Regardless of our age, we all strive for and enjoy independence. From the beginning, we are taught how to care for ourselves. Success, happiness and other life accomplishments are often the result of doing things on our own. Independence is instilled in us when we are young, and the desire to be independent simply does not diminish with age. Independence often becomes more important to seniors.
The Importance of Independence
It is imperative to encourage independence in seniors, but also to interact with them in ways that provide the opportunity for elders to maintain a better quality of life for themselves. By participating in activities with your elderly loved one, you show that you care and your caregiving helps to improve their health. Research has shown that keeping seniors mentally, socially, physically, and emotionally engaged can help them maintain better cognitive function, stay healthier and live independently longer. As seniors age, daily interaction is essential to their happiness and health.
When caring for a loved one, don’t get into the habit of doing things “for” them, but rather, “with” them. Seniors may need your assistance, but doing everything for them is not the answer and does not promote a better quality of life. Encourage elderly loved ones to help with tasks they are able to do, such as folding laundry and writing a grocery list. Play a card game, do a cross-word puzzle, read the paper together or consider taking a walk. Shopping together provides another form of exercise and the chance to do something together. Gardening activities are fun and provide a sense of accomplishment.
The importance of being independent is twofold for seniors. Independence is often the only thing seniors may feel they can control as certain aspects of their life change with age. Furthermore, maintaining independence promotes a healthy sense of achievement creating a great sense of self-worth and well-being. Often, seniors are able to live independently in their home with little or no help at all. Others need assistance due to physical or mental limitations that accompany aging. We help seniors remain independent for as long as possible. Our in-home caregivers assist elderly clients with activities of daily living, such as light housekeeping, grocery shopping, cooking and other activities that allow them to lead independent lives, safely in the comfort of their own home.
As industry experts, we believe that in order to maintain true levels of independence, it is very important for elderly clients to be involved in their own care. When assisting clients, our caregivers do not simply perform all duties for senior clients in their care. Rather, our caregivers involve senior clients in daily activities and duties depending on the client’s capabilities. This promotes a healthy sense of independence.
At this age, when someone tells you that, “Communication is a two way street,” it probably makes your eyes roll. Unfortunately, when caring for a loved one, it is easy to overlook their wishes. Family caregivers, especially adult children, often do not know what their parents wishes are for daily care.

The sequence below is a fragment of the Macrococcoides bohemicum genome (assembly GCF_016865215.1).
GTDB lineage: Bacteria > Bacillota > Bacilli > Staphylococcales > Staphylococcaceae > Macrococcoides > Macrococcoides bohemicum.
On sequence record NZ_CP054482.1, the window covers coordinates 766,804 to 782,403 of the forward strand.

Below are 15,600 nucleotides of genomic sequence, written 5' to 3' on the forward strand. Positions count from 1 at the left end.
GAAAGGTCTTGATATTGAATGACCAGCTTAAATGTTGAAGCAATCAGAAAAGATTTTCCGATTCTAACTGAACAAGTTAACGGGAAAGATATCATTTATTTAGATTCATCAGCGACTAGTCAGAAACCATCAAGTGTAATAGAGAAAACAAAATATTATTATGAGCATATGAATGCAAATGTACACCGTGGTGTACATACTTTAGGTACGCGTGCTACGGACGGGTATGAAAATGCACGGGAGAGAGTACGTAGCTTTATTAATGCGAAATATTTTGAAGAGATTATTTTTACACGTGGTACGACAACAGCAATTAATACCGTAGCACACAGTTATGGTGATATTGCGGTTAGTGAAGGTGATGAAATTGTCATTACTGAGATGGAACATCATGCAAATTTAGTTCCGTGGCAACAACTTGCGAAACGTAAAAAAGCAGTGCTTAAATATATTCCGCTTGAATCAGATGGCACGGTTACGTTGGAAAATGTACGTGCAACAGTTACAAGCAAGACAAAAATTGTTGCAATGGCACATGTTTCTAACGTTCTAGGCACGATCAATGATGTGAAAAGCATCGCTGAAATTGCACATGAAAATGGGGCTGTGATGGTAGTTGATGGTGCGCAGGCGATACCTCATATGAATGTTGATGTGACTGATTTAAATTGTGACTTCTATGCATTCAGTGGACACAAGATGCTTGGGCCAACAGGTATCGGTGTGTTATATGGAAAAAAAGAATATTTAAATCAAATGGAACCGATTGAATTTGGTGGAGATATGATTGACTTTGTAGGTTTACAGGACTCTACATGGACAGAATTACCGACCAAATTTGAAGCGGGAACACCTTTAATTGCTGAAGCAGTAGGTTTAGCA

When we receive inquisitive looks going through the details of a care plan, we see how family caregivers might not have considered the situation or they realize they simply do not know the answer. Most of us don’t even think about what we would want to do if we were faced with no longer being able to drive or even cook, let alone considering our loved one’s wishes in those scenarios.
The good news is that it is never too late to have a conversation. Here are some pointers:
- The best time to deal with care is before problems arise. Planning for care might sound like a tough topic to bring up, but the flipside is worse. Waiting too long to discuss care is a surefire way to create a complex, stressful scenario.
- The next best time to deal with care is when everyone is together and relaxed. In a calm environment, it will be easier to ask serious questions and then listen to serious answers.
- Keep listening. When talking with loved ones, it is easy to jump to conclusions and make assumptions. Ask what might seem to be an obvious question just to make sure you are clear.
- Resistance to care is normal. One attempt is normally not enough. Try again. If all else fails, a good home caregiver will find a way of subtly weaving into your loved one’s routines.
- When a loved one has Alzheimer’s or Dementia, it is easy to write off their personal decisions as something the illness has caused. With these conditions, talking to your loved one at the right time is crucial. Keep trying.
- Your loved one might say some things you don’t agree with, but that isn’t a good reason to discount them. If health or safety is at risk, you need to talk about these issues with other family members and you should also include a professional to assist so that everyone has guidance and can reach agreement.
- Trained counselors are good for more than guiding family members along an unwalked path. They can make the entire process of caregiving easier for both family members and care receivers.
After you’ve exhausted all of the possible questions that can be asked, in a calm environment and possibly with others around, voicing your preferences is welcome. You are part of the process too. Your loved one’s wants, wishes and opinions come first, but if you aren’t in agreement, that should also be a consideration. If you would like help learning your loved one’s wishes, we would be glad to help you through the process.